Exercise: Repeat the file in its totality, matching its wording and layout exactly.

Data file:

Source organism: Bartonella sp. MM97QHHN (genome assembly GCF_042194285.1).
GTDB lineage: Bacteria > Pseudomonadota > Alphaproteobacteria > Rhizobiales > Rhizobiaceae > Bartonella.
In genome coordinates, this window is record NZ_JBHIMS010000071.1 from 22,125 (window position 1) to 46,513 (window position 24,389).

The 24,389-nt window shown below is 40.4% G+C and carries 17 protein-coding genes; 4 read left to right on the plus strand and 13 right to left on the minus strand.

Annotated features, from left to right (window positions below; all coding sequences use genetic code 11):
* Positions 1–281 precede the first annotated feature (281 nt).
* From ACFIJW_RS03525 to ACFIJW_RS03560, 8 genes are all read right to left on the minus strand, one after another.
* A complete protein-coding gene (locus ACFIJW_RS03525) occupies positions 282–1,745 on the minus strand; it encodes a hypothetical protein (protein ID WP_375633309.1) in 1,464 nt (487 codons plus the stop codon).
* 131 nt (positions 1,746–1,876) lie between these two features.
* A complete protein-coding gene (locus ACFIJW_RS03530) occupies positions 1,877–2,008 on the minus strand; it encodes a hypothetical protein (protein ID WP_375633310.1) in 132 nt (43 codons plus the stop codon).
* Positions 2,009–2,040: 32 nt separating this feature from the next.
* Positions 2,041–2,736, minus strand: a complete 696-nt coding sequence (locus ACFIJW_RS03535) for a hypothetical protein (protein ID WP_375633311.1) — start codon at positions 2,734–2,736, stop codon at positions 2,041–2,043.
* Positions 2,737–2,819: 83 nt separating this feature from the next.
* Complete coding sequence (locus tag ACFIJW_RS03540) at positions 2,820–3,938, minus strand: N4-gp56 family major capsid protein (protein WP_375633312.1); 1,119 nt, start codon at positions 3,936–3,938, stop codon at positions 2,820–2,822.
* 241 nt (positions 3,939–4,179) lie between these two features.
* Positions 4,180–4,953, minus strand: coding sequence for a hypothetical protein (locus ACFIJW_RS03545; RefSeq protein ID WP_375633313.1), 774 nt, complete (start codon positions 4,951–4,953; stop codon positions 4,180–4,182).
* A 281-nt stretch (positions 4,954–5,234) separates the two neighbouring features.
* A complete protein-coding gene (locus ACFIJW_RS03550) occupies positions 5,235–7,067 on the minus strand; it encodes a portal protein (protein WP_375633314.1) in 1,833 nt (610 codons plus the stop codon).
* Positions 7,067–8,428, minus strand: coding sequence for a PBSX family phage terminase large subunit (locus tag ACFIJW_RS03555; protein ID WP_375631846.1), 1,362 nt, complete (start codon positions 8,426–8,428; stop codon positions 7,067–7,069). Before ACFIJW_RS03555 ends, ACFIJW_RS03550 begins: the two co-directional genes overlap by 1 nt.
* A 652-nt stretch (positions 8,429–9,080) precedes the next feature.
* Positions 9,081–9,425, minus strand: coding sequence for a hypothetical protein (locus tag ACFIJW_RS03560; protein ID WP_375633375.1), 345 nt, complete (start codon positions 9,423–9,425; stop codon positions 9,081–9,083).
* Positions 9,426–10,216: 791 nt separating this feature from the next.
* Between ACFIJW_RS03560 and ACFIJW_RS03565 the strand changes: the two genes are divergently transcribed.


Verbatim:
Source organism: Bartonella sp. MM97QHHN (genome assembly GCF_042194285.1).
GTDB lineage: Bacteria > Pseudomonadota > Alphaproteobacteria > Rhizobiales > Rhizobiaceae > Bartonella.
In genome coordinates, this window is record NZ_JBHIMS010000071.1 from 22,125 (window position 1) to 46,513 (window position 24,389).

The 24,389-nt window shown below is 40.4% G+C and carries 17 protein-coding genes; 4 read left to right on the plus strand and 13 right to left on the minus strand.

Annotated features, from left to right (window positions below; all coding sequences use genetic code 11):
* Positions 1–281 precede the first annotated feature (281 nt).
* From ACFIJW_RS03525 to ACFIJW_RS03560, 8 genes are all read right to left on the minus strand, one after another.
* A complete protein-coding gene (locus ACFIJW_RS03525) occupies positions 282–1,745 on the minus strand; it encodes a hypothetical protein (protein ID WP_375633309.1) in 1,464 nt (487 codons plus the stop codon).
* 131 nt (positions 1,746–1,876) lie between these two features.
* A complete protein-coding gene (locus ACFIJW_RS03530) occupies positions 1,877–2,008 on the minus strand; it encodes a hypothetical protein (protein ID WP_375633310.1) in 132 nt (43 codons plus the stop codon).
* Positions 2,009–2,040: 32 nt separating this feature from the next.
* Positions 2,041–2,736, minus strand: a complete 696-nt coding sequence (locus ACFIJW_RS03535) for a hypothetical protein (protein ID WP_375633311.1) — start codon at positions 2,734–2,736, stop codon at positions 2,041–2,043.
* Positions 2,737–2,819: 83 nt separating this feature from the next.
* Complete coding sequence (locus tag ACFIJW_RS03540) at positions 2,820–3,938, minus strand: N4-gp56 family major capsid protein (protein WP_375633312.1); 1,119 nt, start codon at positions 3,936–3,938, stop codon at positions 2,820–2,822.
* 241 nt (positions 3,939–4,179) lie between these two features.
* Positions 4,180–4,953, minus strand: coding sequence for a hypothetical protein (locus ACFIJW_RS03545; RefSeq protein ID WP_375633313.1), 774 nt, complete (start codon positions 4,951–4,953; stop codon positions 4,180–4,182).
* A 281-nt stretch (positions 4,954–5,234) separates the two neighbouring features.
* A complete protein-coding gene (locus ACFIJW_RS03550) occupies positions 5,235–7,067 on the minus strand; it encodes a portal protein (protein WP_375633314.1) in 1,833 nt (610 codons plus the stop codon).
* Positions 7,067–8,428, minus strand: coding sequence for a PBSX family phage terminase large subunit (locus tag ACFIJW_RS03555; protein ID WP_375631846.1), 1,362 nt, complete (start codon positions 8,426–8,428; stop codon positions 7,067–7,069). Before ACFIJW_RS03555 ends, ACFIJW_RS03550 begins: the two co-directional genes overlap by 1 nt.
* A 652-nt stretch (positions 8,429–9,080) precedes the next feature.
* Positions 9,081–9,425, minus strand: coding sequence for a hypothetical protein (locus tag ACFIJW_RS03560; protein ID WP_375633375.1), 345 nt, complete (start codon positions 9,423–9,425; stop codon positions 9,081–9,083).
* Positions 9,426–10,216: 791 nt separating this feature from the next.
* Between ACFIJW_RS03560 and ACFIJW_RS03565 the strand changes: the two genes are divergently transcribed.